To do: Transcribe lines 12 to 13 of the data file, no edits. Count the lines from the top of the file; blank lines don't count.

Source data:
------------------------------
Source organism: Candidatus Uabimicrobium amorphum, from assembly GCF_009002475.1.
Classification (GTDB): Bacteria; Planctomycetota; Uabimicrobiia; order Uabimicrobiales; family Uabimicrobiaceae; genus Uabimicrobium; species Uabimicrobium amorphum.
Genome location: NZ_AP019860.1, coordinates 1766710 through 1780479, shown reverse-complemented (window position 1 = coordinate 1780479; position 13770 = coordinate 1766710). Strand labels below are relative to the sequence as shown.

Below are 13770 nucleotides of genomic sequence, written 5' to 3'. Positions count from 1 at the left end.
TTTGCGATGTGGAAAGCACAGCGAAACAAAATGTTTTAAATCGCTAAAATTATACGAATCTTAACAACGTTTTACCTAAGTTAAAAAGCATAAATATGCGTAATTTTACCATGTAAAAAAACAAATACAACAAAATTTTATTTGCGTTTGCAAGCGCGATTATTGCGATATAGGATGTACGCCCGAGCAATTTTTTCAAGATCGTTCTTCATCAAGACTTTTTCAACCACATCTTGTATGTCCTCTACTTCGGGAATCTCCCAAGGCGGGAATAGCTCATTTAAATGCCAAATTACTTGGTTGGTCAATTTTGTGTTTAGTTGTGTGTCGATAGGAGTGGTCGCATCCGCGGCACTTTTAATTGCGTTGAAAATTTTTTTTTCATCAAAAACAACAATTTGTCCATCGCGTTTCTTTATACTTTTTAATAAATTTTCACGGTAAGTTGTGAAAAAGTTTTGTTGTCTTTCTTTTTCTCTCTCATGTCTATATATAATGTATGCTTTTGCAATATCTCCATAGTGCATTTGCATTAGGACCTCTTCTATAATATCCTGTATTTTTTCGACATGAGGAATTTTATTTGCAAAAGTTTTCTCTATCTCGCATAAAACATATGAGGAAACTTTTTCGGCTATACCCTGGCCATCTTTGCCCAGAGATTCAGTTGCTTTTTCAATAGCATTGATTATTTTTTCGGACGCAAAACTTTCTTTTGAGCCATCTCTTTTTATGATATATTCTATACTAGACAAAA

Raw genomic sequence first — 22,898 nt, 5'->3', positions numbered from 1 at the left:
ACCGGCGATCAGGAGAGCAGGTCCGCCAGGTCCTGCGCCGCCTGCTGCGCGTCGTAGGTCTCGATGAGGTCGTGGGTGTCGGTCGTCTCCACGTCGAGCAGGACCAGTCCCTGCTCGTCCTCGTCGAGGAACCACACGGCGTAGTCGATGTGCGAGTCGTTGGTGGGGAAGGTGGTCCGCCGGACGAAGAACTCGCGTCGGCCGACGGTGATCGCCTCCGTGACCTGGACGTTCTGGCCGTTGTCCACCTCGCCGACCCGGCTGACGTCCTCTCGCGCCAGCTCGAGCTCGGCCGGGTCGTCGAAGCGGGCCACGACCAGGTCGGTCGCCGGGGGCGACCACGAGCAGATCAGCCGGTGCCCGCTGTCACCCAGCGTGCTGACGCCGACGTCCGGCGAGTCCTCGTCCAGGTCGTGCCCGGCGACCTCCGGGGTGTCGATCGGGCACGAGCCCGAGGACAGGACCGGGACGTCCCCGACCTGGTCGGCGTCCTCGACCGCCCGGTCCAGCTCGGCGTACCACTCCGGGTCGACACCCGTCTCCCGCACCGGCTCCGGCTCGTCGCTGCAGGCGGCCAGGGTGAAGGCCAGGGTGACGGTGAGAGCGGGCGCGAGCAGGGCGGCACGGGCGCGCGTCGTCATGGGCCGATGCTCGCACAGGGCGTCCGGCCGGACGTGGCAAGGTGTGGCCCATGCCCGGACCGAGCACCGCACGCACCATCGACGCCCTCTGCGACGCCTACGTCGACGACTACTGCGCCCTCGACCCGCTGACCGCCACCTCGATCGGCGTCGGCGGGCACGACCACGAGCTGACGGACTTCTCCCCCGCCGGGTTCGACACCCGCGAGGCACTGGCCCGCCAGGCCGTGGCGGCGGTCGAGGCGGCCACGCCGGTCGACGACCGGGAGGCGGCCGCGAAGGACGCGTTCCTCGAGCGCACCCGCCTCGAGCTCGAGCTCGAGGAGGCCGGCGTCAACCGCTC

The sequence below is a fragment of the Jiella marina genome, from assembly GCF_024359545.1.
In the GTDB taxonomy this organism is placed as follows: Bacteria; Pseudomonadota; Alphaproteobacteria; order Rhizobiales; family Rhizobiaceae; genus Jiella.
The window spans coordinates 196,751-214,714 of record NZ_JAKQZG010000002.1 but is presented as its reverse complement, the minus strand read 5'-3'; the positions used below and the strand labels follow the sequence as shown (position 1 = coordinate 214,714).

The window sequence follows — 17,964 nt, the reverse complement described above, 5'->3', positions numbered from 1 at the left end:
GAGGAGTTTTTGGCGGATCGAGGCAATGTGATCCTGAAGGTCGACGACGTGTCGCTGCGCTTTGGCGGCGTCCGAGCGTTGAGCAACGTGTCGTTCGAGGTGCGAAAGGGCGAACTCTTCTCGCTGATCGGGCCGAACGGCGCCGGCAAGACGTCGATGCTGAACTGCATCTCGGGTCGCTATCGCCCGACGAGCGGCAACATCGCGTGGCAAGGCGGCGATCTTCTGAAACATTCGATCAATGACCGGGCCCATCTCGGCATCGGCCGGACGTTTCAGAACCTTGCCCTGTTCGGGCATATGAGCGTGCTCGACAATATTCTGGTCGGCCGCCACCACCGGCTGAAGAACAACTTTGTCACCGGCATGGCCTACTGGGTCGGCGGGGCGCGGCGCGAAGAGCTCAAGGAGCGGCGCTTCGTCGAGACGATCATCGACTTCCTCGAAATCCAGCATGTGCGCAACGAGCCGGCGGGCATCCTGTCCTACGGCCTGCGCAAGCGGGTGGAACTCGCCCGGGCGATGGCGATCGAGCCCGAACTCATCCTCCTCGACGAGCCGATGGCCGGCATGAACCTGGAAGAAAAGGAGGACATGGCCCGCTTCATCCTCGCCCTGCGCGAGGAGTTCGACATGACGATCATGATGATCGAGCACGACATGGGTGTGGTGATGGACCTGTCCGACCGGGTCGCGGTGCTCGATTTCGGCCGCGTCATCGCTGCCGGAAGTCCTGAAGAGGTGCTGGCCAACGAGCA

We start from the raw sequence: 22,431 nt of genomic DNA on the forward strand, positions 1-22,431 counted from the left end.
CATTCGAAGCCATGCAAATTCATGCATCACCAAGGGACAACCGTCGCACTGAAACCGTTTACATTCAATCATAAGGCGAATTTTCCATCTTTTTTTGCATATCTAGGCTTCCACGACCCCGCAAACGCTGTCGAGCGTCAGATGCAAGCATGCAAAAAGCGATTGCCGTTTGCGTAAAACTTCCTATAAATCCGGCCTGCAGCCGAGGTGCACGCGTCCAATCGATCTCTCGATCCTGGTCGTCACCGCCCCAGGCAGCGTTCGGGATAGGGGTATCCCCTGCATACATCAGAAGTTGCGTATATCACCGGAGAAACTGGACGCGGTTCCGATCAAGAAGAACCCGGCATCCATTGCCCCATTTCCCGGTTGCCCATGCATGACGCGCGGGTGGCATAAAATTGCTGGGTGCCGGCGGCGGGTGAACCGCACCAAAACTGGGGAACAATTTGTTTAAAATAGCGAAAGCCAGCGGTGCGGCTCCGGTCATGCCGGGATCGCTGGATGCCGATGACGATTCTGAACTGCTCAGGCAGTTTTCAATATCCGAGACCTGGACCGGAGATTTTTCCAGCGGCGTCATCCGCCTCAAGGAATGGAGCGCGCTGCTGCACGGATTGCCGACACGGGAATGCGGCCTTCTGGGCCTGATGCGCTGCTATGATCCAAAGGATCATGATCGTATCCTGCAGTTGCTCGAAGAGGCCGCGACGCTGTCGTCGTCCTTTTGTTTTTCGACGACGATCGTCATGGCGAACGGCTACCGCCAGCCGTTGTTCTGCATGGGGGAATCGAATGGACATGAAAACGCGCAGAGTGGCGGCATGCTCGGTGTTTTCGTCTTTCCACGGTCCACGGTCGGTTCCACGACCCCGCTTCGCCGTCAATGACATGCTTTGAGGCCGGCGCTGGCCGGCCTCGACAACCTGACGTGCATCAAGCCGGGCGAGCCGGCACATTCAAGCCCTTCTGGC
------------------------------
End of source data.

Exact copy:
GAGGAGTTTTTGGCGGATCGAGGCAATGTGATCCTGAAGGTCGACGACGTGTCGCTGCGCTTTGGCGGCGTCCGAGCGTTGAGCAACGTGTCGTTCGAGGTGCGAAAGGGCGAACTCTTCTCGCTGATCGGGCCGAACGGCGCCGGCAAGACGTCGATGCTGAACTGCATCTCGGGTCGCTATCGCCCGACGAGCGGCAACATCGCGTGGCAAGGCGGCGATCTTCTGAAACATTCGATCAATGACCGGGCCCATCTCGGCATCGGCCGGACGTTTCAGAACCTTGCCCTGTTCGGGCATATGAGCGTGCTCGACAATATTCTGGTCGGCCGCCACCACCGGCTGAAGAACAACTTTGTCACCGGCATGGCCTACTGGGTCGGCGGGGCGCGGCGCGAAGAGCTCAAGGAGCGGCGCTTCGTCGAGACGATCATCGACTTCCTCGAAATCCAGCATGTGCGCAACGAGCCGGCGGGCATCCTGTCCTACGGCCTGCGCAAGCGGGTGGAACTCGCCCGGGCGATGGCGATCGAGCCCGAACTCATCCTCCTCGACGAGCCGATGGCCGGCATGAACCTGGAAGAAAAGGAGGACATGGCCCGCTTCATCCTCGCCCTGCGCGAGGAGTTCGACATGACGATCATGATGATCGAGCACGACATGGGTGTGGTGATGGACCTGTCCGACCGGGTCGCGGTGCTCGATTTCGGCCGCGTCATCGCTGCCGGAAGTCCTGAAGAGGTGCTGGCCAACGAGCA

We start from the raw sequence: 22,431 nt of genomic DNA on the forward strand, positions 1-22,431 counted from the left end.